What do I thrive on? Sunshine. Being outside. The color of grass and the look of the world in bloom.

The truth is, Memorial Day has always been my favorite holiday. Always.

As a youngster in elementary school, it meant that the school year was almost over. In high school, it still meant that the school year was almost over. In college, it meant that the semester had already been over for about a month. As an adult, it ushers in open windows, gardening, reading on the porch, early mornings and late nights, and things coming alive again once more.

Spring might start in March, but for me, my new growth and beginnings start in May.

I had friends that resented the parade we did as members of the high school marching band. And it’s true that I might have resented being there because of band, I didn’t resent the day. I loved it.

Memorial Day combines two of my favorite things. Memories and spring. I take pictures of everything and am careful to make memories. I don’t want to forget anything or be left out of anything, so if I document it, I was there. And I can always go back. As a natural observer of things, this has always been poignant for me.

I haven’t experienced a lot of loss. But others have And Memorial Day signifies a day that we remember the loved ones of our friends and neighbors that went to serve the United States and didn’t return. Do you really think Christmas is an easy holiday for those people?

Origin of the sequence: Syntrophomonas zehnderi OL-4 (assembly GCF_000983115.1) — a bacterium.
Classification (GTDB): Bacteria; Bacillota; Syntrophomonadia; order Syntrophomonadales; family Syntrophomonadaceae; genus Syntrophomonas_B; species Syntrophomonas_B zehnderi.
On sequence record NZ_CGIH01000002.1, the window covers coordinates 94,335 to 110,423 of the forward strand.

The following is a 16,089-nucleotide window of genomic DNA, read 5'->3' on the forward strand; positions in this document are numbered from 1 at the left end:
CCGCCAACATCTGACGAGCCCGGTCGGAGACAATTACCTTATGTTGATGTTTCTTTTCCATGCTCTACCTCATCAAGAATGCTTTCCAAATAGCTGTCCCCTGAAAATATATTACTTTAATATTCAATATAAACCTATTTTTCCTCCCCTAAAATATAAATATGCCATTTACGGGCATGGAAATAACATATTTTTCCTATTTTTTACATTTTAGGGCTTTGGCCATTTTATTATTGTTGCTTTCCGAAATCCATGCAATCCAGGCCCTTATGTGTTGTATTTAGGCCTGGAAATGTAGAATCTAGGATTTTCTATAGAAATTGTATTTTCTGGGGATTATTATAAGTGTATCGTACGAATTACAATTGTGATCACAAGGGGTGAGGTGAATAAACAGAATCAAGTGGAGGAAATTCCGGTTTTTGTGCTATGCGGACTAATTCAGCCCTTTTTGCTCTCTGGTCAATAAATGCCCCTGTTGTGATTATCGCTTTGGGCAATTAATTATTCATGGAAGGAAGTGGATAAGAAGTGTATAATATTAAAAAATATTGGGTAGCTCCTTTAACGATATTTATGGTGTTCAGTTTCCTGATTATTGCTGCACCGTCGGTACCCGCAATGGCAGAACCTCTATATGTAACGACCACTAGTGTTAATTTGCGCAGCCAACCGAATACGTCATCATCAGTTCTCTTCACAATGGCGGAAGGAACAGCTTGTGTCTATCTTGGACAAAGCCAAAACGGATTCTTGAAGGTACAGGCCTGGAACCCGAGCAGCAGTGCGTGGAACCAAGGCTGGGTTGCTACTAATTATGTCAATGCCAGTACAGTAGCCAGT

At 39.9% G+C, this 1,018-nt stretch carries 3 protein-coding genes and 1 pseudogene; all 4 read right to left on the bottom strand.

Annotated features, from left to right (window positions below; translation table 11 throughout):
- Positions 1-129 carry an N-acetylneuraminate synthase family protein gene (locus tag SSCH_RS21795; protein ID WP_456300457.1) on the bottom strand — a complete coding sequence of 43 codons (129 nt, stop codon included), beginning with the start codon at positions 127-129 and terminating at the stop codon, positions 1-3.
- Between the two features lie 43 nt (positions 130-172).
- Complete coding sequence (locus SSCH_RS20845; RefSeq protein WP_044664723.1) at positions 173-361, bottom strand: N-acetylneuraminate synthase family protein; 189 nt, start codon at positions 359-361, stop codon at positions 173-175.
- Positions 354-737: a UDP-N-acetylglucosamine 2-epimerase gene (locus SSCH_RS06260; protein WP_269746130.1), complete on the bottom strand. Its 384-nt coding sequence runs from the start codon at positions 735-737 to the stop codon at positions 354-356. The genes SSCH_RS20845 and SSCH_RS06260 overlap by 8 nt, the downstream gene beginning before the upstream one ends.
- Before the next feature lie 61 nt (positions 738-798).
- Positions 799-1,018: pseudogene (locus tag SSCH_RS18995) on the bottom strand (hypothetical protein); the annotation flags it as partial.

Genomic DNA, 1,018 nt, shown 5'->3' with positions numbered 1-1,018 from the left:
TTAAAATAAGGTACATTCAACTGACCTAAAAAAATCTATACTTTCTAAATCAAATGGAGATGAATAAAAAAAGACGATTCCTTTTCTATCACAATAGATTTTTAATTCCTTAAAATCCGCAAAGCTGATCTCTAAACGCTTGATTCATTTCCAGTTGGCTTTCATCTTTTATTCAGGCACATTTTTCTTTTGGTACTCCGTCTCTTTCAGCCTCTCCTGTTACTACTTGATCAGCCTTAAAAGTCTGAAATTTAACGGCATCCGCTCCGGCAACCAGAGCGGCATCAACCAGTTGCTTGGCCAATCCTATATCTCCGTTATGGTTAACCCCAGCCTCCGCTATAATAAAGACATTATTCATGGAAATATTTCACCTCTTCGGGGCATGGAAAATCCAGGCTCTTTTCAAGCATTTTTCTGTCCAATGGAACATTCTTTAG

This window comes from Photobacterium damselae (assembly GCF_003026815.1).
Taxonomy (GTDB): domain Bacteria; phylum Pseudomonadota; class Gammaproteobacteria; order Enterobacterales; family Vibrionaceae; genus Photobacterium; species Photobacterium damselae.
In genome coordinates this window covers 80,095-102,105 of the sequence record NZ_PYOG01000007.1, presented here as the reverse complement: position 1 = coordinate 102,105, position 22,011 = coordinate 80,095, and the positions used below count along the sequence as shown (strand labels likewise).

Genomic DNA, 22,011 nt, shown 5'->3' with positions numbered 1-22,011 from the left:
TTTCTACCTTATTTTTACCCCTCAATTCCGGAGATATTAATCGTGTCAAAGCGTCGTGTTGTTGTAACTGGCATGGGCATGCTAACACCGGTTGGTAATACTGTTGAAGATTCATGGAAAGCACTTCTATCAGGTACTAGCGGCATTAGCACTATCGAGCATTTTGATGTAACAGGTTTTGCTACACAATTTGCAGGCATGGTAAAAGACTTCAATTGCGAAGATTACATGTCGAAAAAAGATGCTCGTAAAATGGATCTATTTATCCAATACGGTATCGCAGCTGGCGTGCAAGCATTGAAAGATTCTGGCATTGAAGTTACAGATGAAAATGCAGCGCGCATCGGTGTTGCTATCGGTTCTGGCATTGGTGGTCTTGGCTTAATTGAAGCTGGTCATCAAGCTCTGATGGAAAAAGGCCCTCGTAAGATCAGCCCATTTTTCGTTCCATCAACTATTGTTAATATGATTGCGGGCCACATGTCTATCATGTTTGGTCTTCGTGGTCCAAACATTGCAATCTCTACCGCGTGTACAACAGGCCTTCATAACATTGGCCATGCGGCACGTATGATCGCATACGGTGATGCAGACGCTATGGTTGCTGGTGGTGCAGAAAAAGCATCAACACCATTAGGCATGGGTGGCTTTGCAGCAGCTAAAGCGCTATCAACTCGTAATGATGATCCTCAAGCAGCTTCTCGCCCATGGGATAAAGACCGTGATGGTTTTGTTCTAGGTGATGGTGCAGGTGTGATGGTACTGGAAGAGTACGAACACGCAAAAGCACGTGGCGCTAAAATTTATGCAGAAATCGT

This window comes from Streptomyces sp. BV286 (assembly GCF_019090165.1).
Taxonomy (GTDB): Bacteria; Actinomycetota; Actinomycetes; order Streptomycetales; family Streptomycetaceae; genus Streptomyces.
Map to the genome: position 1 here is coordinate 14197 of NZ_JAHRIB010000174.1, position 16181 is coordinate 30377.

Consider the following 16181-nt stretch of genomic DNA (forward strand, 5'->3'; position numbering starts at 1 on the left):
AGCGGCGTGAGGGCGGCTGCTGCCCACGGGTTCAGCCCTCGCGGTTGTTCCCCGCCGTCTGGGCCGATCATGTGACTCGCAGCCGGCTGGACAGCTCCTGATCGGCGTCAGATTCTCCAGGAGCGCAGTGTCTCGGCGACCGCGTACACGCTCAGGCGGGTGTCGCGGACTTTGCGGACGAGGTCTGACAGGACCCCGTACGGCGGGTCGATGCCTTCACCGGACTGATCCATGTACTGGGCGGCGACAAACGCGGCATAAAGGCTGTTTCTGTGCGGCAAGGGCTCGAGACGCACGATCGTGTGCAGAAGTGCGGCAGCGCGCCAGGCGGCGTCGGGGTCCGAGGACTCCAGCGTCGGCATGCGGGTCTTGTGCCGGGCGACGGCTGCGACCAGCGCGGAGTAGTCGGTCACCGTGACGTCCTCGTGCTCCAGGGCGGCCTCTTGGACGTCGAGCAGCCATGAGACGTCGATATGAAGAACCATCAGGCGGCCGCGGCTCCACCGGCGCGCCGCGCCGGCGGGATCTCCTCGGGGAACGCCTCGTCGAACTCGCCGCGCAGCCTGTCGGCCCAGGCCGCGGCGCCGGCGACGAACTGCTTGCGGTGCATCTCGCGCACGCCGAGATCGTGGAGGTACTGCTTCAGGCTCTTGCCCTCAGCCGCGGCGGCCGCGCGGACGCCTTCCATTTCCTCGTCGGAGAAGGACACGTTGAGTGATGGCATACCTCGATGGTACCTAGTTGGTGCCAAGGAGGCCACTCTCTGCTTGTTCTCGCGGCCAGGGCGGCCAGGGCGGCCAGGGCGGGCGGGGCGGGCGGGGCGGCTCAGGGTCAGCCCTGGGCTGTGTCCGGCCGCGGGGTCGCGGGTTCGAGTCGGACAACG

It wasn’t easy for me and I had it rough for one year. I can’t imagine what Christmas feels like to those whose loved ones are permanently missing.

Memorial Day represents starting over and looking forward, at least for me. It’s a day in the sun (we hope) for those that have lost someone dear.  And it was always a year to plant and be outside. To watch something new grow and thrive simply because I said, “yeah, that pansy looks good there”. It’s about life and tending to it.

That’s not to say that Christmas isn’t. It certainly is. But there is something about warmth inside and out, both mentally and physically, that doubles Memorial Day.

I find it interesting that green is such an important color for both holidays. We see green and red everywhere around Christmas and nature pops up with her annual greens for Memorial Day. Christmas green is a bit darker and it has the same pine smell associated with it. Grass green always carries with it the promise of new hope and remembrance. The time of year acts like a hug and it gives us permission to remember.

And when we do remember, the traces of our memories won’t stick to our faces like they would during many Decembers in Michigan. In May, the traces of our memories can be easily managed with by carefully sliding a hand, or simply tipping your face into the sun. We can remember and feel the warmth of a new day and know that it really is okay. There’s no forced merriment from overzealous store clerks, catchy songs on repeat, or artificial green to remind us of the way we “should” feel because of that damnable pine scent.

One might argue that New Year’s Day offers us the same sense of renewal, but from where I come from, you can’t wear flip flops in the snow.







P.S.-Christmas is my second favorite holiday and I am not a huge fan of fake pine scent. It makes me think of wood cleaner. How ironic.